Capacity development. Developing institutional capacity is crucial for development effectiveness in Timor-Leste. One area where the project had only partial value addition was in developing institutional capacity through continued training of project staff. Although there were several studies undertaken to develop new institutions, Phase 1 did not have any specific capacity development component and could not be expected to do so since there were no institutions in place at appraisal. Phase 2 had on-the-job training, which was a step in the right direction but not sufficient enough. The project management unit provided some training but relied mainly on consultants and continues to do so. Separate capacity-building efforts have been undertaken in Timor-Leste by ADB through separate technical assistance as well as by other development partners, but the country continues to lack skills in project management and technical aspects of infrastructure development.

ADB has provided the technical assistance (TA) for infrastructure project management for capacity development within the government. Expanding the scope of such TA projects to cover private sector contractors could help build the local industry and enable better implementation of projects. Such capacity development for private road contractors is being undertaken in other countries, such as the Lao PDR, to strengthen their project implementation capabilities.

Design simpler and realistic projects. Emergency assistance projects, especially post-conflict ones, need to be designed in a way that the outputs can be achieved expeditiously. This requires simpler and more realistic designs. The design of Phase 1 could be seen as complex since it covered three different sectors. Yet given the need for immediate restoration, this could be rationalized as appropriate. Phase 2 was relatively simple and focused on roads only. However, Phase 1 covered the entire country, resulting in high transaction costs. Such transactions costs could have been saved during Phase 2 if the latter had focused on one or two road sections in a specific geographical area and had assisted in complete rehabilitation and upgrading of the road from the sub-base. This conclusion is in line with that of a recent evaluation study by the European Commission, which recommended that packaging of disparate projects into a program should be avoided.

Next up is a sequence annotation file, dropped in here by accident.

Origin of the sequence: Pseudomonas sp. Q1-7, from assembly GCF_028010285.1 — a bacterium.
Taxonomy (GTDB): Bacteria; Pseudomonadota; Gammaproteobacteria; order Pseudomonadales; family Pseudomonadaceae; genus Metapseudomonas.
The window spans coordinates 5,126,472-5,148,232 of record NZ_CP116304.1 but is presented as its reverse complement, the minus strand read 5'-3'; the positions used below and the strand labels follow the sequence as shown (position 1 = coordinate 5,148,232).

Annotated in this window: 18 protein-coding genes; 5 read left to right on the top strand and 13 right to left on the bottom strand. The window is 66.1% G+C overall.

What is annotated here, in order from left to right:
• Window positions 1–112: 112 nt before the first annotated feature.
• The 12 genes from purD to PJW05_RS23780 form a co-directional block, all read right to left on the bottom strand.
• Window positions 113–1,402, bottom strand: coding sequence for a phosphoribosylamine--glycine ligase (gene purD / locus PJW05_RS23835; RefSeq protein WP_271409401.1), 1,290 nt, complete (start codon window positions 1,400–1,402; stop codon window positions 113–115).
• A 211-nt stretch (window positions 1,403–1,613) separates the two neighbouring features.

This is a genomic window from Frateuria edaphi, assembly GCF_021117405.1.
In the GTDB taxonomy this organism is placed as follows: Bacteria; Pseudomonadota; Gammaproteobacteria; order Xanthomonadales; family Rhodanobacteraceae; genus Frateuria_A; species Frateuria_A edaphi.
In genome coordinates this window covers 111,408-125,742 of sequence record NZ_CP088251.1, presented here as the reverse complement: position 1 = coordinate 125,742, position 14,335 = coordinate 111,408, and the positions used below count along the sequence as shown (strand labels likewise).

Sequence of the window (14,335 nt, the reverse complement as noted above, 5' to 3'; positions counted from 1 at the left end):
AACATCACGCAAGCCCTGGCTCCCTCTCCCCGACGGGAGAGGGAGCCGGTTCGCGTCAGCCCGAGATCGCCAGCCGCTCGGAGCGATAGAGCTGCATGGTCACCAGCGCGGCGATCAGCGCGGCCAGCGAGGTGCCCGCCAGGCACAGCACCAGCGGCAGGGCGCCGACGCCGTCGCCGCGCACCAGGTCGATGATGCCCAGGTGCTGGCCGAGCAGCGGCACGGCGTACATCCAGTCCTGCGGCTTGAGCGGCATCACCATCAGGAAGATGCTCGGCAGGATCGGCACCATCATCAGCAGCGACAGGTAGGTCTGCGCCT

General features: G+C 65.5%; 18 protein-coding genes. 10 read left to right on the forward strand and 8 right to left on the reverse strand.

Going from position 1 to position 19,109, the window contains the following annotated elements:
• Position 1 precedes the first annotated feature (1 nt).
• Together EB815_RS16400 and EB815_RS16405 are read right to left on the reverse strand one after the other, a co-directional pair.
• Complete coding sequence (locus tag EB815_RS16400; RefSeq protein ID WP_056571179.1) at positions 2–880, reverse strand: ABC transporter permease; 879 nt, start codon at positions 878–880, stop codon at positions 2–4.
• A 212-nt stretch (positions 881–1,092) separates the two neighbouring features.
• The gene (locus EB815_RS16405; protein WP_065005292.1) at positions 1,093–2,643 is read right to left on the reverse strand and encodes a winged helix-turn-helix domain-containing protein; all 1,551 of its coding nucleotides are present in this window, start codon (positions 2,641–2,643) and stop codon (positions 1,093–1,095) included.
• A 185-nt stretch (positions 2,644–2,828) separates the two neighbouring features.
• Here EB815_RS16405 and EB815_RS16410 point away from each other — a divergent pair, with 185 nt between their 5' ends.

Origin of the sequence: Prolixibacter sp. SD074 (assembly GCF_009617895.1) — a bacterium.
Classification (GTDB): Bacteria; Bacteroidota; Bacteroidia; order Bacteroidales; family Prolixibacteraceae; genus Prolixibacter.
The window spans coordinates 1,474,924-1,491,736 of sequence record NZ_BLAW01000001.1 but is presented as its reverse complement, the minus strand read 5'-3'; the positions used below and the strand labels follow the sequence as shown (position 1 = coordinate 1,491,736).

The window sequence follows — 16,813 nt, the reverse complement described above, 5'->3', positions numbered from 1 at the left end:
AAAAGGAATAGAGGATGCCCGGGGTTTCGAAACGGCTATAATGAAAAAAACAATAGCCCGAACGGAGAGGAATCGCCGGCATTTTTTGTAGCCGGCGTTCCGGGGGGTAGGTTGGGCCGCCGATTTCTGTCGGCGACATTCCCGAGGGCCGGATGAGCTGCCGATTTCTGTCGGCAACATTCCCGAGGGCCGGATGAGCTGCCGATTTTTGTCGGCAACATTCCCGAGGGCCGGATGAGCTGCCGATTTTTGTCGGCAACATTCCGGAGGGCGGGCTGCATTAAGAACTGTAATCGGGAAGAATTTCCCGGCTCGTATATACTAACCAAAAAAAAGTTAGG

This highlights an important lesson for designing realistic projects with balanced expectations. Post-conflict rehabilitation is a complex process covering all sectors simultaneously. Although there are good intentions to fit in lot of different components in a project due to its emergency nature, the implementation has been found to be difficult – time and resource-intense.

Prioritize the areas of interventions. In a post-conflict context, it is important to prioritize the areas of intervention so that funds are used judiciously. For Phase 1, the areas of interventions were appropriate – roads, power, and port. These are high-priority areas, and the joint assessment mission correctly chose these sectors for funding through the Trust Fund for East Timor.

Frequent and closer monitoring of project implementation. Both Phase 1 and Phase 2 showed that early and frequent supervision by ADB is crucial to ensuring efficient project implementation. In a post-conflict situation, the government lacks adequate resources, and ADB’s value addition in this area could deliver better results. Despite frequent review missions there remained areas for improvement in ADB’s supervision of the project.

Village management committees for power sector. The experience of Phase 1 shows that the village management committees were not effective in maintaining and operating the power plants because (i) they did not have sufficient ability to ensure consistent collections, (ii) they did not have sufficient revenues to pay for the fuel to operate the diesel generator sets, and (iii) they lacked the technical expertise to operate and maintain these sets. The Trust Fund for East Timor water sector projects had similar conclusions, indicating that this structure needs to be improved.